Hannah Kaminer “Heavy on the Vine”

Bruce & Neville Records, 2024

Sweet melodies and moving words on this very satisfying third album.

Album cover artwork for "Heavy on the Vine" by Hannah KaminerThe weather in the UK has either been chillier than normal or biblical rainfall but then along comes this wonderful new third album from Hannah Kaminer to help us beat those winter blues. It is full of sweet sounds, great singing and expertly crafted words with great humanity which draw you in and then move you.

Kaminer has been likened to Emmylou Harris and Alison Krauss, but there are also echoes of Courtney Marie Andrews in her music. This centres on her beautifully clear voice which is accompanied superbly by low-key steel guitar, piano, keyboards, acoustic guitar, fiddle, violin, bass and drums. Her songwriting is very impressive; there are no weak tracks with all having great melodies that stick in your head.

Although most of the tracks are about inner emotional life, the album starts strongly with ‘Asheville’ where Kaminer complains about the gentrification of her hometown near the Smoky Mountains in North Carolina and not being able to afford to live there: “We shouldn’t have to choose/Between the place that we call home/And paying our bills”.

The next song ‘Broke Down Girl’ deals with the difficulties in relationships where the singer, driven by “alcohol and loneliness” is diving headlong into a bad relationship: “You look like my next step/On this highway to destruction”. In ‘Whisky Straight’ Kaminer uses the idea of wanting her liquor undiluted as a really nice analogy of wanting real love, not something watered down. The swinging country-soul of ‘Irene’ has the singer exasperated at not getting as far as she would like with a prospective lover, whose eyes are glued to her phone.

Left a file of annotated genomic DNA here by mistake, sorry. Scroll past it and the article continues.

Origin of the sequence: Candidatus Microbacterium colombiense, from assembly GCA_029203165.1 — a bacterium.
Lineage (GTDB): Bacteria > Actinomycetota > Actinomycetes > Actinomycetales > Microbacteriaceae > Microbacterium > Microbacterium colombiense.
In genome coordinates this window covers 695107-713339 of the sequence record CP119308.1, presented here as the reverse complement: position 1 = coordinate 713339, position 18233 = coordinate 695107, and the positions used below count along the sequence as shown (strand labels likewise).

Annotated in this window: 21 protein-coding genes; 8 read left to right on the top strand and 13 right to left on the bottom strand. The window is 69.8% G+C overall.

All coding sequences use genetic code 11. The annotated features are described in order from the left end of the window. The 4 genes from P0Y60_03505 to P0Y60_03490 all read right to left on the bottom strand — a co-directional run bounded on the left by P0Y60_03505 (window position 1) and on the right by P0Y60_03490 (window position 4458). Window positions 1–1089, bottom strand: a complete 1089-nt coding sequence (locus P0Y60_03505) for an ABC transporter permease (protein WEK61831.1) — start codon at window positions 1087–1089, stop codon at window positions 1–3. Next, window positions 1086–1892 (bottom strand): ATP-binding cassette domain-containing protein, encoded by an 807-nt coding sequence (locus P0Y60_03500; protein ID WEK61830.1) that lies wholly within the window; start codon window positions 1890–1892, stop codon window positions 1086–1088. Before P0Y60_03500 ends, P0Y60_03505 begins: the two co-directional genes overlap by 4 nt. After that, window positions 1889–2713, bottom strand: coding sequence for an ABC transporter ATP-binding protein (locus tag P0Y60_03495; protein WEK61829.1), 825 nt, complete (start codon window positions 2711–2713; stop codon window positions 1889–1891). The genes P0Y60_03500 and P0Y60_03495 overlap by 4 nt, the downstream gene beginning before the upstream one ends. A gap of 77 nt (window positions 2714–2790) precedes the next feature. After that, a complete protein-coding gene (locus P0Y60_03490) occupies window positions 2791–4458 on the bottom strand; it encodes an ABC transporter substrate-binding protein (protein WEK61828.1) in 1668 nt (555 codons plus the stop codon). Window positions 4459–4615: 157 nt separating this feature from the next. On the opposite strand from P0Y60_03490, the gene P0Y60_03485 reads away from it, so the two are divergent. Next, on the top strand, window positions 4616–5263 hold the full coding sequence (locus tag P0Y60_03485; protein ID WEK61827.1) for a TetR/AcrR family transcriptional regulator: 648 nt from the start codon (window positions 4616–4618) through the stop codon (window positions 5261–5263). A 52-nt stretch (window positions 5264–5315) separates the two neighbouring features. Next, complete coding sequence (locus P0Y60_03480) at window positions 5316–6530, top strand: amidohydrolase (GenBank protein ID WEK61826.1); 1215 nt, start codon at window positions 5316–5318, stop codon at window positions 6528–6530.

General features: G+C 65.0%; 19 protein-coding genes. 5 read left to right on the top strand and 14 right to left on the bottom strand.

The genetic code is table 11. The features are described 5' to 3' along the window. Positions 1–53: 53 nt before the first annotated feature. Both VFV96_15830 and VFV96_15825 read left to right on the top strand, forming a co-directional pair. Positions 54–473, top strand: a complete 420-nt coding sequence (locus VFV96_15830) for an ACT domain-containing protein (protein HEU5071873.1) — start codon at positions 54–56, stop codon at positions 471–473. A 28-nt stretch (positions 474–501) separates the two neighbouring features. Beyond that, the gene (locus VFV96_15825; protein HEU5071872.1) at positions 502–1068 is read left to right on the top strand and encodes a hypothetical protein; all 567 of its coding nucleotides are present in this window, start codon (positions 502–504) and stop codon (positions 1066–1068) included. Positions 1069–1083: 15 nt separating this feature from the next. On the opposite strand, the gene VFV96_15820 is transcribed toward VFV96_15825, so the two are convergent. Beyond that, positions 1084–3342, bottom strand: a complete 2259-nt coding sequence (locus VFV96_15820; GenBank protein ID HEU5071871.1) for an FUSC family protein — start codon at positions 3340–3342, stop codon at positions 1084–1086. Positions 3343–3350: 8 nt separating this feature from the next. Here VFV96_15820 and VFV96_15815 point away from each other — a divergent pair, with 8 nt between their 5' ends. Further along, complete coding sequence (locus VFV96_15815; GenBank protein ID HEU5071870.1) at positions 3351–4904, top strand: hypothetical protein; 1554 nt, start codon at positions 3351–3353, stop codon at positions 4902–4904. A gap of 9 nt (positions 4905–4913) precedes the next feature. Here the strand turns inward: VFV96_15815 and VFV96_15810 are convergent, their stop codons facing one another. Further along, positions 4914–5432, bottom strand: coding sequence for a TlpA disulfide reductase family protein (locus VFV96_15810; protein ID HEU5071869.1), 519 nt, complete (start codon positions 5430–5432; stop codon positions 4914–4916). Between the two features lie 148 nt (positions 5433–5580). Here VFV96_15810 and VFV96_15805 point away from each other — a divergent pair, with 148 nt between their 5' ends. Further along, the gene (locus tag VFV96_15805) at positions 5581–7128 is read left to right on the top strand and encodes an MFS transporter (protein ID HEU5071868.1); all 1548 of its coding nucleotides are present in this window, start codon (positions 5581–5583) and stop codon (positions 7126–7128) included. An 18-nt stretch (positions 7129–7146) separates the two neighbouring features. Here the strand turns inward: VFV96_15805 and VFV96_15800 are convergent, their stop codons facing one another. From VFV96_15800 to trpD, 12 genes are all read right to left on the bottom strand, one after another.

However all this turmoil is balanced by the moving ‘The Has-Been’ where a woman declares her love for her long-term partner who is looking old in the mirror, but who has stood by her through thick and thin “Honey let me be your mirror/ To show you truth that you can’t see/A man with gentle eyes/ Who presses into pressing needs”

Kaminer says that she was thinking a lot about estrangement during the writing of the album. ‘Everlasting Arms’, which initially seems like a break-up song, is about her loss of faith and estrangement from God, with Kaminer giving it a deliberately hymn-like feel to mirror the subject. Linked to this, perhaps, is ‘Childish Things’ where she is moving away from the obedience of her childhood: “Here comes the sermon; don’t question me/ Better be silent if you can’t agree”‘Wish We Could Talk’ continues the estrangement theme, being seemingly about a friend or relative, rather than a lover, not seen for many years.

 ‘Heavy on the Vine’ has Kaminer in a reflective mood, being a poignant tribute to her hero, folk singer Kate Wolf, who died young at the age of 42. Here she spells out the important things in life and links this to not having time to enjoy them in the catchy ‘Time’s Too Short’ with its great keyboard and piano.

This is a very satisfying set of songs, which is very likely to be one of the albums of the year.


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harry kern

need to hear more of her …